Hull Street Law

A division of Thomas H. Roberts & Associates, P.C. – personal injury and criminal defense

Possession of Marijuana: First Offense – Virginia

En Español

Possession of Marijuana: First Offense

            Possession of marijuana is a serious offense in Virginia. Under Virginia Code § 18.2-250.1, it is unlawful for any person to “knowingly” possess marijuana. Generally, any person convicted of a first offense for possession of marijuana (less than one-half ounce) is guilty of a misdemeanor and subject to confinement in jail for up to thirty (30) days and a fine of up to $500. Additionally, conviction under this statute requires a suspension of an individual’s license to drive a motor vehicle for six months. See Virginia Code §18.2-259.1. However, an individual whose license is suspended may petition the court for a restricted license to drive to work, school, church and medical appointments.

             Under Virginia Code § 18.2-251, an individual who has not previously received a drug-related conviction (a “first offender”) may, in the discretion of the court, receive a deferred disposition and dismissal of the charge upon completion of the statutory and court-ordered conditions of probation. The statute requires that an individual seeking a deferred disposition for dismissal undergo a substance abuse assessment (and treatment if the court deems it necessary). Further, such individual must pay all or part of his or her court costs and fines, as well as the costs associated with enrollment in an approved substance abuse program. During his or her probationary period, an individual must abstain from drug and alcohol use and is subject to random drug and alcohol screening to ensure compliance. Finally, the statute requires that an individual complete at least 24 hours of community service. Failure to comply with these terms will result in a finding of guilt and imposition of the aforementioned penalties.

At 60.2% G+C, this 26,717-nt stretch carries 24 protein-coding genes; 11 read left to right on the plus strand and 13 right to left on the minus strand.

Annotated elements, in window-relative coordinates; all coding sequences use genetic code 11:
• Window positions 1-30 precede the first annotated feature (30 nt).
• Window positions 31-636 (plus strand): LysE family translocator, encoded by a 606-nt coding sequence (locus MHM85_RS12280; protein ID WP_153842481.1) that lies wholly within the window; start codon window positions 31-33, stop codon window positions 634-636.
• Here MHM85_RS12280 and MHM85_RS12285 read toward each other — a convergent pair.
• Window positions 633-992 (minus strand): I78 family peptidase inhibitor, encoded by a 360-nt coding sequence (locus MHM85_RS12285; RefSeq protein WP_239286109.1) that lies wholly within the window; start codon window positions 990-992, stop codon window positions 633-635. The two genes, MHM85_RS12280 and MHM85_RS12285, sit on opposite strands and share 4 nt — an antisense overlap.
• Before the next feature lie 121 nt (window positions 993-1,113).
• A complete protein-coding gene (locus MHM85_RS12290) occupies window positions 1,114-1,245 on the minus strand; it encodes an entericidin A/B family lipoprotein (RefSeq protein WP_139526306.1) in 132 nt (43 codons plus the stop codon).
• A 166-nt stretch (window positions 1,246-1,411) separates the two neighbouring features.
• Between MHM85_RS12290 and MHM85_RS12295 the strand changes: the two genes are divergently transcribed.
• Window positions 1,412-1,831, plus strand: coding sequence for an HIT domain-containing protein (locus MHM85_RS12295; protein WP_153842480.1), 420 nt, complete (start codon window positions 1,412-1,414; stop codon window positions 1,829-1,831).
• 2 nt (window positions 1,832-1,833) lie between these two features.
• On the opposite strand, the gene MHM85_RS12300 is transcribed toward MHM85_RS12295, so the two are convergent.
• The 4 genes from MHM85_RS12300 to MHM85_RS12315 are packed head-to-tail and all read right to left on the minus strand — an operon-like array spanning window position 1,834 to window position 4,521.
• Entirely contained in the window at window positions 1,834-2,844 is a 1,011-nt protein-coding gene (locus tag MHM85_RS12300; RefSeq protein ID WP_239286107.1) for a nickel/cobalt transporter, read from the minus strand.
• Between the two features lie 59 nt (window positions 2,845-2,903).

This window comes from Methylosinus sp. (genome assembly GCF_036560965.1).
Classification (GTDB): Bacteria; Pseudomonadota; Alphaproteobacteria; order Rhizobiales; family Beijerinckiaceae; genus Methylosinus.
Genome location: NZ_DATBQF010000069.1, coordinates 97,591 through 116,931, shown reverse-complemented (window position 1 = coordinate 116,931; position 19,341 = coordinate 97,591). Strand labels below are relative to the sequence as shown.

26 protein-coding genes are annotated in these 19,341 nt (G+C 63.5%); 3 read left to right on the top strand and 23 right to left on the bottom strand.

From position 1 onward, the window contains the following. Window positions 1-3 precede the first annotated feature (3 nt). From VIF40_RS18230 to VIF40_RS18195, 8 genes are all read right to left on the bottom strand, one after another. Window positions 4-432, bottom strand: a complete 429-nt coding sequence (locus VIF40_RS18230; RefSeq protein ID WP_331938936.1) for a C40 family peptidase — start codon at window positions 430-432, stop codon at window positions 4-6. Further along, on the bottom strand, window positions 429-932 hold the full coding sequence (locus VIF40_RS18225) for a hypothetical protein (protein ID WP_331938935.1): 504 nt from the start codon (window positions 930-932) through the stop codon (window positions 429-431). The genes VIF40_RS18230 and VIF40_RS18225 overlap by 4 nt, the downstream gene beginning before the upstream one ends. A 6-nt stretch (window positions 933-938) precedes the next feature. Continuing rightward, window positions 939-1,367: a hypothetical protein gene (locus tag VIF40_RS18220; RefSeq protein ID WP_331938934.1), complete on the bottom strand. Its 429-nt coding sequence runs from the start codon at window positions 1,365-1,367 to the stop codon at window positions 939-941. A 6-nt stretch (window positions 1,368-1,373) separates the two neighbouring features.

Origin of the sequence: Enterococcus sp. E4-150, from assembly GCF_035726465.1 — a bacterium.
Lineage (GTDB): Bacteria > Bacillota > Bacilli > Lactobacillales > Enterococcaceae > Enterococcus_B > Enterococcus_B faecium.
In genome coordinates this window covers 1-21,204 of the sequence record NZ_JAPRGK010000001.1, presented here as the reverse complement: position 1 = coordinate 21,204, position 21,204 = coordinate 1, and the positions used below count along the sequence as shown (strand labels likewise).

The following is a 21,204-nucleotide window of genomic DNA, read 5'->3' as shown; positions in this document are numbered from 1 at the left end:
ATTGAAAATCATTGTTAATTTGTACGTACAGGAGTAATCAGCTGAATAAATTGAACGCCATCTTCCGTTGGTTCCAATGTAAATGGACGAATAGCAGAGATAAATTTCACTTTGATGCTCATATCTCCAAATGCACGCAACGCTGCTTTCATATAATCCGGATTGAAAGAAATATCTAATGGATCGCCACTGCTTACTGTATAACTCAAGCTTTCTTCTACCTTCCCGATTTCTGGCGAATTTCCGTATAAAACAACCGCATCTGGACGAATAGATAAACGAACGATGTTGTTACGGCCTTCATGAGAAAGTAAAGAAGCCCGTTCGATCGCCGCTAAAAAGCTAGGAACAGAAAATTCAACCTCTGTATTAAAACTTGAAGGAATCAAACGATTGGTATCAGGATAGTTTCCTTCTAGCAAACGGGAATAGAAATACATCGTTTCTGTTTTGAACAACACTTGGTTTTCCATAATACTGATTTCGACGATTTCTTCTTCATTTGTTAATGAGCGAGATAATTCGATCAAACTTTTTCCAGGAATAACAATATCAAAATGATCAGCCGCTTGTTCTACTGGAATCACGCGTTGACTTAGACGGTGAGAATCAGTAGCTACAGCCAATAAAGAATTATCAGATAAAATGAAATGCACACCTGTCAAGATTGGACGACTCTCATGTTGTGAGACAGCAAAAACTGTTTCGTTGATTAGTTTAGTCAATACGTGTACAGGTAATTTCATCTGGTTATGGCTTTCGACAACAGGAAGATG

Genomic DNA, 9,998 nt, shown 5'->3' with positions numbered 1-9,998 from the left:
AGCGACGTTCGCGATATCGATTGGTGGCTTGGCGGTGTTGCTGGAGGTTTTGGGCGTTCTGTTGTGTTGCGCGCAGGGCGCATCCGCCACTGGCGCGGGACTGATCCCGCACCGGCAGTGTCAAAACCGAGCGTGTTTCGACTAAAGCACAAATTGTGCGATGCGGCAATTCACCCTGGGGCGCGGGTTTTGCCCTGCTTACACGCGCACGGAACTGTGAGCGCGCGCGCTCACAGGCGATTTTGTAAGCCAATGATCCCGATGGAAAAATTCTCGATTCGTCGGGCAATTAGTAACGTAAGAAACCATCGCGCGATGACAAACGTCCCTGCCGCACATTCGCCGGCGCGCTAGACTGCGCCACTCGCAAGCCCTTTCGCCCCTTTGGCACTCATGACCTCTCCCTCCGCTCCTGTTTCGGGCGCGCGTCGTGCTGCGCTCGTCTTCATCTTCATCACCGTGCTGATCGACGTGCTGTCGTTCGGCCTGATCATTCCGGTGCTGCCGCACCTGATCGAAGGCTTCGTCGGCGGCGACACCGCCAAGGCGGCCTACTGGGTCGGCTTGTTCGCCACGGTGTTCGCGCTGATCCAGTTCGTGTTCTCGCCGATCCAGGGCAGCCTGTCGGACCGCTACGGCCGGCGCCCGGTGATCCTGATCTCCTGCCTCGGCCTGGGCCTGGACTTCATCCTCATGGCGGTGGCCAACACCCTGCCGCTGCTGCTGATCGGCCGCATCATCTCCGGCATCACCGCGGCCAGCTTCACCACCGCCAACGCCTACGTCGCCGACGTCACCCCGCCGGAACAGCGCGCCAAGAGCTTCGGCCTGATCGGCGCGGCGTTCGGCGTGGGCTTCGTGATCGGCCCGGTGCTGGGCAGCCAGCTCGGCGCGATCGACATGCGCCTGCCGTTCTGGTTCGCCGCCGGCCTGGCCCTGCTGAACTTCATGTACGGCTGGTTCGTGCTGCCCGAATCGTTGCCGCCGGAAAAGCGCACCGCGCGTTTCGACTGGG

Although satisfactory completion of the conditions of probation under the first offender program will result in dismissal of an individual’s possession charge, the offense remains a conviction for subsequent drug-related offenses. Therefore, if an individual, who previously received a dismissal of a possession of marijuana charge under the first offender statute, subsequently violates the possession statute, such subsequent offense will constitute a second offense for the purposes of adjudication and sentencing. Further, an expungement is not permissible when an individual receives a dismissal of the possession charge under the first offender program. Please note that marijuana cases (and other drug-related cases) often involve complex search and seizure defenses, as well as negotiation skills that generally require an experienced attorney.


to set up your initial consultation today.

Contact the Firm!
Hull Street Law
105 S 1st Street, Suite H
Richmond, Virginia 23219
(804) 230-4200 x 110


The facts and circumstances of each case are unique and therefore the fact that a law firm has obtained significant verdicts and results in other cases in no way guarantees that other cases will have similar results.

The materials are prepared for information purposes only.  The materials are not legal advice and you should not act upon the information without seeking the advice of an attorney. Nothing herein creates an attorney-client relationship.

, ,

Comments are currently closed.